Some symptoms of it include:
- sharp stabbing or aching pain in the heel or in the arch
- trouble walking after getting out of the bed in the morning
- experiencing this all after sitting for long periods
- pain dissipates with movement (as the muscles warm up and loosen)
What Causes Plantar Fasciitis?
There are many potential causes of Plantar Fasciitis. A few of the most common ones for runners include:
- Sharp increase in mileage
- Big increase in speedwork
- Improper shoes for your strike and foot (pronation)
If you suspect it’s Plantar Fasciitis that’s causing your running foot pain, then don’t worry I’ve got another guide for you.
👉Checkout Plantar Fasciitis – Treating Heel Pain from Running for more symptoms, different causes, as well as treatment and rehabilitation.
5. Achilles Tendonitis
Achilles tendinitis is an overuse injury to the Achilles tendon, which connects the calf muscles at the rear of your lower leg to your heel bone. It is most common in runners who have increased the intensity or duration of their runs suddenly.
Runners are prone to Achilles tendon injuries because of the constant pushing off we do with each stride.
The more and faster we run, the more susceptible we are to injury. Because of the added strain exerted on the tendon, speed and uphill training can aggravate the Achilles.
If untreated, it can lead to an Achilles tendon rupture, so it’s important to get it diagnosed and treated as soon as possible.
Symptoms of Achilles Tendonitis include stiffness that goes away as you warm up, pain and swelling close to the heel, limited ankle flexibility, redness along the tendon, and a cracking or popping sound with ankle movement.
What Causes Achilles Tendonitis?
There are quite a few causes of Achilles Tendonitis. Let’s look at some of the main ones for runners:
- Tight or fatigued calf muscles which transfer too much of the burned to the Achilles
- Not stretching the calves properly
- Increasing mileage too quickly
- Excessive hill running or speedwork
- Stiff running shoes
If you suspect that you might have Achilles Tendonitis, then it’s important to get treatment for it.
👉I’ve written a guide on Achilles Tendonitis that goes into much more detail about the injury, including whether or not you can run with Achilles pain, and when and how to return back to running.
6. Metatarsalgia (Ball of Foot Pain)
Ball of foot pain can be a nuisance for many people, especially runners. The medical term for pain in the ball of the foot is metatarsal pain or metatarsalgia. It’s an umbrella term for a symptom that can have many possible causes.
People who experience ball of foot pain feel aching pain and inflammation in the padding directly below the toes. This also happens to be the post where we place the most pressure when moving and standing.
This aching sensation is usually present in what’s known as the metatarsal heads, the joint that is just under our toes.
The condition is common among runners due to the stress running places on the balls of the feet. The good news is that it’s a relatively common and treatable condition, but it’s important to try and identify the exact cause of it.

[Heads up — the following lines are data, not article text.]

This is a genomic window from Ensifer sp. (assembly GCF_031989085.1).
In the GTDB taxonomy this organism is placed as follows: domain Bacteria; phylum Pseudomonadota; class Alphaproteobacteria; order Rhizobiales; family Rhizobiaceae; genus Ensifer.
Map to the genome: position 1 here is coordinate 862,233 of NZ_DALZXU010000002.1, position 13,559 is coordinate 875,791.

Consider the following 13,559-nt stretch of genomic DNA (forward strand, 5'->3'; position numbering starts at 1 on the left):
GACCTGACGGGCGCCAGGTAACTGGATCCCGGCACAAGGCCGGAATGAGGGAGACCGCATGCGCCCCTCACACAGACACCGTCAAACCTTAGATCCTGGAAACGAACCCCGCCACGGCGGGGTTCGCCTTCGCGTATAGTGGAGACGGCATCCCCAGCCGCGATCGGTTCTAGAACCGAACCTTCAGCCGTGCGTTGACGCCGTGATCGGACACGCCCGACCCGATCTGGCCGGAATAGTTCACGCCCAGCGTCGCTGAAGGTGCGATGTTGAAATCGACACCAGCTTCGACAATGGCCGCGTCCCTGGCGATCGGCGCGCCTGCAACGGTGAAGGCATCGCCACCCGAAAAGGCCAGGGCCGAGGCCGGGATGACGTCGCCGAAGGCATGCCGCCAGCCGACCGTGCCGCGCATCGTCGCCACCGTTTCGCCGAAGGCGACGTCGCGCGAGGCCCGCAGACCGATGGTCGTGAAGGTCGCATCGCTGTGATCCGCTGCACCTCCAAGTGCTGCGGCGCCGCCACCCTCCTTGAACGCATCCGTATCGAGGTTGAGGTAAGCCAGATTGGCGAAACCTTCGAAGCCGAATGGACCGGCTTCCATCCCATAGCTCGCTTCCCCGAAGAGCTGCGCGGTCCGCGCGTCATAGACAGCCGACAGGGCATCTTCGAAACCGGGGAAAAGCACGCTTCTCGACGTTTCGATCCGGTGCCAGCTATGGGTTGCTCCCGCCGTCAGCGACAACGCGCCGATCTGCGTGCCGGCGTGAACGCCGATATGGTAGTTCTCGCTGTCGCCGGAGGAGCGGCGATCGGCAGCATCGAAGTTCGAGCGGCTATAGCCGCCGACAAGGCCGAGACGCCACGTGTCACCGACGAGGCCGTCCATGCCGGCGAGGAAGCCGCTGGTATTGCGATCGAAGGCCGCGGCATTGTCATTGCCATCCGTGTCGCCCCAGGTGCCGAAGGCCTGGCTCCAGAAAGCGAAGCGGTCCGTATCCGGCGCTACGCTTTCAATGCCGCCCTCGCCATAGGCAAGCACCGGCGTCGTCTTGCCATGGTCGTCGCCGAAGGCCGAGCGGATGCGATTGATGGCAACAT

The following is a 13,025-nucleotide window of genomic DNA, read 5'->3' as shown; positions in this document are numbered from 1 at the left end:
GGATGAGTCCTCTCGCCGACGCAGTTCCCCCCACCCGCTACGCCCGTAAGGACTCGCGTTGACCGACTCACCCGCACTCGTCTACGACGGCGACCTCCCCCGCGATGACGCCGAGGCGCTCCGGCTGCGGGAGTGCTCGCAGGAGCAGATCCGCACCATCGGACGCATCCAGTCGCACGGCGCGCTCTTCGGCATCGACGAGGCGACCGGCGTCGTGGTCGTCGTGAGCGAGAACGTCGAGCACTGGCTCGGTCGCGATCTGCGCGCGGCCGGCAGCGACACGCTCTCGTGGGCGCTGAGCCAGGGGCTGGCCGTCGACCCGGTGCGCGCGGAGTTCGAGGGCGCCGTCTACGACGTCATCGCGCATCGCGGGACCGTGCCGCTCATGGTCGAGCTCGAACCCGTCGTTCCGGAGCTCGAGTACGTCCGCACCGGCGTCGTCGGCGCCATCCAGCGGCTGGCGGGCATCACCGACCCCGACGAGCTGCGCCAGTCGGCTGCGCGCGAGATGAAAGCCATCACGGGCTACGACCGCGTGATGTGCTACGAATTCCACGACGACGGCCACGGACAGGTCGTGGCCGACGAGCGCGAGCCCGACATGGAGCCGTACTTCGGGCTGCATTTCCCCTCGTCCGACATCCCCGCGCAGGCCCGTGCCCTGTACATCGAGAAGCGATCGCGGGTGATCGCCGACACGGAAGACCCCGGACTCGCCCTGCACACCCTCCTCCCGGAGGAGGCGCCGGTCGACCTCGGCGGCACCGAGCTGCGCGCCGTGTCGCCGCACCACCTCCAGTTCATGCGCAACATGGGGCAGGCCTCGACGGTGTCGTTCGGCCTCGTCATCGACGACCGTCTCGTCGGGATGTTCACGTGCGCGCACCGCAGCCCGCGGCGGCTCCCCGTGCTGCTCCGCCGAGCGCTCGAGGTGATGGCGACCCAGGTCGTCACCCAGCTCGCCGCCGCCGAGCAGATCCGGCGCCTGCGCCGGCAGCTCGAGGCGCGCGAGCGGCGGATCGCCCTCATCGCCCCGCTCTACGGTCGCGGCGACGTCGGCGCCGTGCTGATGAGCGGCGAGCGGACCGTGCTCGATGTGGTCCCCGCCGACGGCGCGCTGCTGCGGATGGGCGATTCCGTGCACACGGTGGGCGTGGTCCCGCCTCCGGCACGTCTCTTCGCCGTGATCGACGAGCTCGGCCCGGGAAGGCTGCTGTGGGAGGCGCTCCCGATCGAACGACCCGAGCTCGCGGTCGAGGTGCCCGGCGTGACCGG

The symptoms of metatarsalgia include sharp or burning pain in the ball of your foot, pain that worsens when you stand, run or flex your week and the sensation of having a pebble in your shoe.
What Causes Metatarsalgia?
There are various possible causes of ball of foot pain.
Sometimes it’s due to one single factor, while other times it might be several issues that are compounding together to cause this condition. Here are some of the common causes:
- Ill-Fitting Shoes
- Intense Training
- Certain Foot Shapes
As I mentioned above, it’s an umbrella term for a symptom that may have many causes and it’s important to narrow down what that cause is to treat it right.
The good news is that it’s usually treatable without the need for surgery. But it is, nonetheless, important to know why it’s occurring in the first place to treat and prevent it.
👉I’ve written a full guide on resolving ball of foot pain while running, including all the main causes in much more detail as well as details on how to get it diagnosed and what the treatment options are.
7. Morton’s Neuroma
If you’re feeling pain in the ball of your foot, but don’t believe it’s metatarsalgia, then it may be Morton’s Neuroma. It’s a painful condition that affects the ball of your foot, most commonly between the third and fourth toes.
It’s painful because a nerve in the area between the toes thickens or becomes enlarged due to scar tissue. This condition is more prevalent in women who wear ill-fitting running shoes for long periods of time.
This condition may sound scary, but it can be easily treated. Head to the doctor or podiatrist who may then prescribe metatarsal pads to wear inside your shoes. This will help lift and separate metatarsal heads and take the pressure off of the nerve.
The symptoms are similar to those of metatarsalgia, but they also include burning or tingling feelings, numbness, and/or acute, stabbing, or shooting pains.